Penny and Lally MacBeth: Interview

‘Horror Vacui’: Saturday, 18th April – Friday, 1st May

Mother-daughter team Penny and Lally MacBeth had an unforgettable, burst-of-colour exhibition at the Glorious Gallery earlier this year, titled ‘Gilding the Lily’. Now, the pair have returned, this time joined by Lally’s brother, George MacBeth.

So, the question we’ve all been wondering since catching a glimpse of the MacBeth world – what’s it like to grow up surrounded by art?

“When I was little,” Lally started, “my mum always encouraged George and I to paint, draw and make things, so I suppose I have always loved it. When I was a teenager I got very under-confident about making things, through a combination of bad teaching and peer pressure, so I completely ran away from it for a number of years. It was only when I was studying Fashion History at Central Saint Martin’s that I realised I really wanted to paint and start taking pictures again. Now I really can’t imagine how I stopped doing it for all those years!”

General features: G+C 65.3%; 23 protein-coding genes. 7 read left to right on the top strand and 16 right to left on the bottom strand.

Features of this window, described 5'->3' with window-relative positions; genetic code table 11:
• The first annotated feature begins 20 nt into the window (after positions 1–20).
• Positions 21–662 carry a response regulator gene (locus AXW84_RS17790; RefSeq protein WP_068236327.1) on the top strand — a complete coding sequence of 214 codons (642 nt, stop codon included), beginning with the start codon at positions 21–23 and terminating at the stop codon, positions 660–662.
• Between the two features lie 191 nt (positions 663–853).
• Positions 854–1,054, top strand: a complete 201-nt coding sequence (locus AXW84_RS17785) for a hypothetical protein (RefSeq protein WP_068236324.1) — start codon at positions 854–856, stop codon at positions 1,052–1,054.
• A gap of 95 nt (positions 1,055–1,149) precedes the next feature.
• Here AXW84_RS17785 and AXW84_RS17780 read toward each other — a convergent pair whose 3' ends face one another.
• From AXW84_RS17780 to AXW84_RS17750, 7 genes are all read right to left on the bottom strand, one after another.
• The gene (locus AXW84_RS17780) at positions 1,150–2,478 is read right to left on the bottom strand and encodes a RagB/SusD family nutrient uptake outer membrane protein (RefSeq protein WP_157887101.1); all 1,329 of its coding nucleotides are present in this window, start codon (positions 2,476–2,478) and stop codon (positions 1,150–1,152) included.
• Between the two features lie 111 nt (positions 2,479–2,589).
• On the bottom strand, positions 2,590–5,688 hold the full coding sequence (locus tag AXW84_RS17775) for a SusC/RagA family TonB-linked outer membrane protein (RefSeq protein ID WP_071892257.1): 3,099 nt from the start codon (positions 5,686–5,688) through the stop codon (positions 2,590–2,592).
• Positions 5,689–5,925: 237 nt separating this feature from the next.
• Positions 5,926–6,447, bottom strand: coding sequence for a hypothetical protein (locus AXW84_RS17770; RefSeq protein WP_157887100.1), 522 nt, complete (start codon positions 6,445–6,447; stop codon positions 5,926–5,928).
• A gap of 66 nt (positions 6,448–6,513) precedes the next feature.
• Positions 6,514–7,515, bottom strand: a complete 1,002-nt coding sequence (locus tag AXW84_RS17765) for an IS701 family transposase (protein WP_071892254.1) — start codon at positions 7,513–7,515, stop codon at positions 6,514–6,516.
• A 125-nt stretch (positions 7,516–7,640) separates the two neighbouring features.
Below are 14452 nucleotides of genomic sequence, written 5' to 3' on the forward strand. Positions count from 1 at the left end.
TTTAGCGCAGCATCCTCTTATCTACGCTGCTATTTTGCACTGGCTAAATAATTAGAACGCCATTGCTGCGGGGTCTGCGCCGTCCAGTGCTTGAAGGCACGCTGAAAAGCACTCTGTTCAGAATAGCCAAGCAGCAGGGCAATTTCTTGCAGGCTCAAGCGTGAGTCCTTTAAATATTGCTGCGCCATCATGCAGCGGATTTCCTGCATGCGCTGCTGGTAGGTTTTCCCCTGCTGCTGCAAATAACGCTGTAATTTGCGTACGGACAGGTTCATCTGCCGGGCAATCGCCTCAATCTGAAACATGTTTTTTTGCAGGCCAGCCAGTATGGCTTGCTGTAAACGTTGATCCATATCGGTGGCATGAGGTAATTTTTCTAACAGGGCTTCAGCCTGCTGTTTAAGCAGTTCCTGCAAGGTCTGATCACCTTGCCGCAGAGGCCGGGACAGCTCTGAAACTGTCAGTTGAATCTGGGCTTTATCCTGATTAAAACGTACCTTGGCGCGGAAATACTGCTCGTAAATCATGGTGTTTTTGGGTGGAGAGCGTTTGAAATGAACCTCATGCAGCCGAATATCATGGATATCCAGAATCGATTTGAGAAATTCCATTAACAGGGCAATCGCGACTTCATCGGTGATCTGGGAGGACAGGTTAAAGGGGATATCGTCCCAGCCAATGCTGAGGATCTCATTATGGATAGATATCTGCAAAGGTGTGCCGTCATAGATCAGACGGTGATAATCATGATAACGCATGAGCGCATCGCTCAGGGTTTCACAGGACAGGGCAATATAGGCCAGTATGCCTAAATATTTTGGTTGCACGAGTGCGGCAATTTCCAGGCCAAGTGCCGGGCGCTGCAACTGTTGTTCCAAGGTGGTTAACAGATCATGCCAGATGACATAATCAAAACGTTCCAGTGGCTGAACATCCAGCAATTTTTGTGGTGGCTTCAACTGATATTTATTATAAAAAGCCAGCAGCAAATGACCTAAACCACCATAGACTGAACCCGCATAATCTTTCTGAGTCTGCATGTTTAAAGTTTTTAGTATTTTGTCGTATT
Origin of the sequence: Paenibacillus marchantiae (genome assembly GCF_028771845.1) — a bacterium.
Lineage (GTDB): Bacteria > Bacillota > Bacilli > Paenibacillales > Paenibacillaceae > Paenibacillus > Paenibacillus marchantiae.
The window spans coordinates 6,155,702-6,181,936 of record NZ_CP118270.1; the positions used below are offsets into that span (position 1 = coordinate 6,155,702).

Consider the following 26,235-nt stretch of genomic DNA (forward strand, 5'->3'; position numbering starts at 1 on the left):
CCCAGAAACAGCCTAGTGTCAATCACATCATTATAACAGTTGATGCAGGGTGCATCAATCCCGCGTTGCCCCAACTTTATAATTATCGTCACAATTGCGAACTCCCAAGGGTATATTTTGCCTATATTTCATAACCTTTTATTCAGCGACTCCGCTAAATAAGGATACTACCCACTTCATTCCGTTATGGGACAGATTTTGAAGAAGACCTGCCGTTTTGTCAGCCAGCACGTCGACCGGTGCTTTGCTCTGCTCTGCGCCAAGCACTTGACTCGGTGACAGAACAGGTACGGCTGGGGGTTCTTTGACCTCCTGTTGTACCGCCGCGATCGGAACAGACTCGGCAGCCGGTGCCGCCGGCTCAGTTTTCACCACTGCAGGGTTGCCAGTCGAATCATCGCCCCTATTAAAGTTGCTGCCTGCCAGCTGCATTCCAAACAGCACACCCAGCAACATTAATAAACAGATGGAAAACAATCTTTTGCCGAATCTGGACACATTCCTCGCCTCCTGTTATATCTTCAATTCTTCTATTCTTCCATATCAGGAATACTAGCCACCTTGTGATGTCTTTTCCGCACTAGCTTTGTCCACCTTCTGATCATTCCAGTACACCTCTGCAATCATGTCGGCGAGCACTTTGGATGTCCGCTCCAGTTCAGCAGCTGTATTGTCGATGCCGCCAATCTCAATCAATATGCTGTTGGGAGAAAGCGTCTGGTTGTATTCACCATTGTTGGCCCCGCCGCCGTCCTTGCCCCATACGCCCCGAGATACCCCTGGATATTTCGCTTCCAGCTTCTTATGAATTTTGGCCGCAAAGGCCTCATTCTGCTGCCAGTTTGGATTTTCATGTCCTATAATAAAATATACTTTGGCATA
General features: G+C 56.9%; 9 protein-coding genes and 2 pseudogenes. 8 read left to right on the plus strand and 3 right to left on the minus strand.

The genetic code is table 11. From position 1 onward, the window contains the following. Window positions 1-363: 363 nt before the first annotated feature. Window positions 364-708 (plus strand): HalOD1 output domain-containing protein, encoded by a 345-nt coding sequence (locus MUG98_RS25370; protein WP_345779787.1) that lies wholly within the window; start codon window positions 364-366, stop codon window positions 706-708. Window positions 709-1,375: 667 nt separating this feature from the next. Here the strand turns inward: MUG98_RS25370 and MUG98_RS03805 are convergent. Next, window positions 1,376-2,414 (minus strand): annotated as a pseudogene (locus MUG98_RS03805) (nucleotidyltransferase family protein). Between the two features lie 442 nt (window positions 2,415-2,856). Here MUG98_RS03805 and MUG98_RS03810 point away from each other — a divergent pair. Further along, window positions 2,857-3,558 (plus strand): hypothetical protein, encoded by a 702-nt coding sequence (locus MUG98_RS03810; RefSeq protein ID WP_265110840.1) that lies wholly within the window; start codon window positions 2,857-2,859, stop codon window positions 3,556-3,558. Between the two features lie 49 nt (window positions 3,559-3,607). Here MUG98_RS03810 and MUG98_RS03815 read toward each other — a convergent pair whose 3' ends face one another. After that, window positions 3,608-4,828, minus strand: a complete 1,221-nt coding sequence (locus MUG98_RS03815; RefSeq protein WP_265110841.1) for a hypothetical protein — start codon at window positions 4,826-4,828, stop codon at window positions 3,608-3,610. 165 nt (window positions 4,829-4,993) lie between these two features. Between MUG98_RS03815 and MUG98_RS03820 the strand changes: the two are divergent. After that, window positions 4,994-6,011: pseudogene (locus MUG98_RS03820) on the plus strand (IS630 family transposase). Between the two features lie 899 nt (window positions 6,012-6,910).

Penny raised her children in a creative atmosphere – but what about her own childhood? “I grew up in a family of collectors – dolls, porcelain, books, plants – so I was always around the world of decorative objects,” she revealed. “I’ve always been drawn to saturated colour – living through Celtic winters has only exaggerated my need for colour, so I surround myself in a Mediterranean bubble! My mother’s family were Italian – it is where the ‘Ronchetti’ in my daughter Lally’s name comes from – so maybe part of me is trying to get back to Lake Como where we came from originally. Occasionally I have been able to travel to the places that my work seems to echo, but mostly I content myself with artefacts and photos from other, warmer and more brightly-coloured cultures as source material.”